A wide-ranging kickback probe has mostly wiped out Insys' former executive team and led to the company's bankruptcy, but the scandal isn't over. In an effort to escape a prison cell, one of those former managers ventured an interesting case: Big Pharma is sexist, and her role in the scheme was only to "smile and close."
Former Insys sales exec Sunrise Lee accused her former employer of hiring female exotic dancers to target "lonely overworked" physicians in a sales scheme her attorneys called a "pharmaceutical dystopia," according to a sentencing memo.
In the plea for leniency, Lee's attorneys pointed to a well-worn trope of drugmakers targeting recent female college grads to help sell products in the predominantly male field of medicine, saying the industry "thrives on former models and cheerleaders with no background in science."
Despite the plea, Lee was sentenced Wednesday to a year and a day in federal prison, the harshest penalty so far convicted in the scheme.
Another executive, former CEO Michael Babich who previously pleaded guilty to a lesser charge to cooperate with federal authorities, was sentenced to 30 months in prison also on Wednesday.
According to Lee, a former exotic dancer who was convicted of wire and mail fraud in May, Insys' former VP of sales Alec Burlakoff allegedly engaged in "'Wolf of Wall Street' tactics" by hiring her and other adult entertainers to help boost sales of Subsys, an under-the-tongue fentanyl spray at the heart of multiple federal kickback cases against former Insys employees.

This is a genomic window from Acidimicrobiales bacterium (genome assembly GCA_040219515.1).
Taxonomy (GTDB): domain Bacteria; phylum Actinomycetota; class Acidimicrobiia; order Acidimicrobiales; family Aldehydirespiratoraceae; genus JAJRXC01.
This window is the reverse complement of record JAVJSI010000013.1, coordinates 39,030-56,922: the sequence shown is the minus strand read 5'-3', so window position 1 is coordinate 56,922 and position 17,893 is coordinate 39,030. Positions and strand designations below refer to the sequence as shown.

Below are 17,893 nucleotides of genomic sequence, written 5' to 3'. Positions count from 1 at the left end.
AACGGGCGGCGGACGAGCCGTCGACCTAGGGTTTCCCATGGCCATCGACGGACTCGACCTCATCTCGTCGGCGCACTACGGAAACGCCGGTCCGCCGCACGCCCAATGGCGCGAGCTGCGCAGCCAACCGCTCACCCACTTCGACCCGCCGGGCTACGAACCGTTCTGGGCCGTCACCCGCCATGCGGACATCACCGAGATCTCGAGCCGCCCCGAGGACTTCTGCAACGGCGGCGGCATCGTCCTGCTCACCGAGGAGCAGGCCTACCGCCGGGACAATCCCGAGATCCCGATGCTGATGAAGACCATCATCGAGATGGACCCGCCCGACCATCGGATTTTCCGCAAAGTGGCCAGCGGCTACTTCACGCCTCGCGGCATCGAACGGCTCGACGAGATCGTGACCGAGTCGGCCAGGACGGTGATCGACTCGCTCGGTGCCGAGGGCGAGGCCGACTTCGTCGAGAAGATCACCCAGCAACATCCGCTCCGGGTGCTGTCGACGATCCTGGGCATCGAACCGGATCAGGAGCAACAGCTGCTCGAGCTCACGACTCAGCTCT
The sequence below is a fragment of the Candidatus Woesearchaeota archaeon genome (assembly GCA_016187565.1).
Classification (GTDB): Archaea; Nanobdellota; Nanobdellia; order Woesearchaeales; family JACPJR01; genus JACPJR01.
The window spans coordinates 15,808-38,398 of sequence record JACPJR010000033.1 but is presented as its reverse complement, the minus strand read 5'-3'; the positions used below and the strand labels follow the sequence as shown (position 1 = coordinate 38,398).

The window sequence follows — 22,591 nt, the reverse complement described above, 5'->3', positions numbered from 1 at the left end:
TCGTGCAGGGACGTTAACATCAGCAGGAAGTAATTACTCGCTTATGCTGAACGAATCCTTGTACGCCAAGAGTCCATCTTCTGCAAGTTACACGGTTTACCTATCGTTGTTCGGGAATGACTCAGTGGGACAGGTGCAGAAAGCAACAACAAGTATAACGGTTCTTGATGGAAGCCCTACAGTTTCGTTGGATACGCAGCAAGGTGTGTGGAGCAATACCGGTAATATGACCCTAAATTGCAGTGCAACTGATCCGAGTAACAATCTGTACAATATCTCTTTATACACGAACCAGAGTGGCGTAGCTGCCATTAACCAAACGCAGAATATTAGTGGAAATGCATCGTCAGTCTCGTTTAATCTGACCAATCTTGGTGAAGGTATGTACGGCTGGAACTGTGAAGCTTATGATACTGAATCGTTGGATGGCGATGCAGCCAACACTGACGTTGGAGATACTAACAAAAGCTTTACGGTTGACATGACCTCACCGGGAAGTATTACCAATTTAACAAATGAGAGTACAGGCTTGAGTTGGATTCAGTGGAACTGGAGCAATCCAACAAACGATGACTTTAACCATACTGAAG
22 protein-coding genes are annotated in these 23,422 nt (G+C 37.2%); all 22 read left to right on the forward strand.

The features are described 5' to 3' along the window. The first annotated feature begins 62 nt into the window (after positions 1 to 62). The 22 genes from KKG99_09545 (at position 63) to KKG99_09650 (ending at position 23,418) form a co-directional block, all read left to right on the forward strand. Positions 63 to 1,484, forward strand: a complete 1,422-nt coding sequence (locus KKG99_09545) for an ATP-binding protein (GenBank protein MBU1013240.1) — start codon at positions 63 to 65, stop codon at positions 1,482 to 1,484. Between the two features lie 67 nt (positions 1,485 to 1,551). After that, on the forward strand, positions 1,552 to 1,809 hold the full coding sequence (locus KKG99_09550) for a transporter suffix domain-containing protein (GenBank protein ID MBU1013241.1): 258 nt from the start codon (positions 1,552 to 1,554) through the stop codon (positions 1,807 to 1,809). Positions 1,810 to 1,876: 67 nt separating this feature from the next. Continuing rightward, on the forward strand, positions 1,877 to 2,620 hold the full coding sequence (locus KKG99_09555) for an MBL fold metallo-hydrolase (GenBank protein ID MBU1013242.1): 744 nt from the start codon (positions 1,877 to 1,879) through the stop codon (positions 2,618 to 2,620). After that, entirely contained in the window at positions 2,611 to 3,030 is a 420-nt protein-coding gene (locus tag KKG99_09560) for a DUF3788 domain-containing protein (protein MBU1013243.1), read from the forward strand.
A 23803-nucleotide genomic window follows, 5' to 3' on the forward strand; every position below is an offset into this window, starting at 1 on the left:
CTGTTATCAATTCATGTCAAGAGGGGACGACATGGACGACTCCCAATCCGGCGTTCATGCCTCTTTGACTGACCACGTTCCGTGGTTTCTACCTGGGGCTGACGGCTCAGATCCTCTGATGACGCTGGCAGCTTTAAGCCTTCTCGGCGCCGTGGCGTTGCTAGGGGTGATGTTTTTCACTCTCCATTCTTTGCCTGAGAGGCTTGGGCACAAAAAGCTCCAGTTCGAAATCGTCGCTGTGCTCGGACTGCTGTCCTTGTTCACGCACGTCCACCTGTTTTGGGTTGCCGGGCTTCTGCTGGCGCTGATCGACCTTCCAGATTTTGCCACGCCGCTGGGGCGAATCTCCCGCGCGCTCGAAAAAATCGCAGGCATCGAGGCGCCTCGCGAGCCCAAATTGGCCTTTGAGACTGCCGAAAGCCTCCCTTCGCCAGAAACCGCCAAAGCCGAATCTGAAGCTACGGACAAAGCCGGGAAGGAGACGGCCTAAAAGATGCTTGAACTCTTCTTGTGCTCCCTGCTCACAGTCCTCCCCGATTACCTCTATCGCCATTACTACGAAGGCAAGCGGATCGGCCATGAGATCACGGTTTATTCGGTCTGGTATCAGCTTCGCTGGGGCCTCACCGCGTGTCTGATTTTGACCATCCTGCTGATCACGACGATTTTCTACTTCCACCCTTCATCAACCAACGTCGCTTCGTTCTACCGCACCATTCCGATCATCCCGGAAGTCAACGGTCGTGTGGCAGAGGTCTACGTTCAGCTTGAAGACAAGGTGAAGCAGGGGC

Burlakoff encouraged Lee to "smile and close," a clear direction she was to use her sexuality as a sales tactic, attorneys said.
"The obvious inference from these words of wisdom were to flaunt her physical beauty and or sexuality until she closed the Subsys deal with each doctor," Lee's attorneys wrote. "If Big Pharma was not in the business of exploiting women in exchange for profit, there would never have been a Sunrise Lee for the Court to sentence in this case."
Burlakoff was among a group of former Insys execs, including founder and former CEO John Kapoor, named in a federal kickback probe that has netted some of the highest-ranking convictions for any opioid maker. In May, Kapoor, Lee and three other former execs were found guilty, but a federal appeals judge later vacated the racketeering portion of the verdict.
The executives were convicted for orchestrating a scheme to direct sales members to entice doctors to prescribe Subsys through an elaborate series of kickbacks. The plan included visits to strip clubs, “lavish” dining and entertainment outings, and jobs for relatives and friends of people who prescribed Subsys.
On Monday, two of those former executives, national sales director Richard Simon and regional sales director Joseph Rowan, were sentenced to 33 and 27 months in prison, respectively, for their roles in the Subsys scheme.
Both men were also ordered to serve three years of probation, forfeit more than $2 million and pay restitution, which will be determined at a later date.
Earlier this month, another former exec, Michael Gurry, a former Insys vice president, was sentenced to up to 33 months in federal prison and will also face up to 33 months of probation upon release. Immediately after the sentencing, Gurry's attorneys filed for a stay of incarceration pending appeal.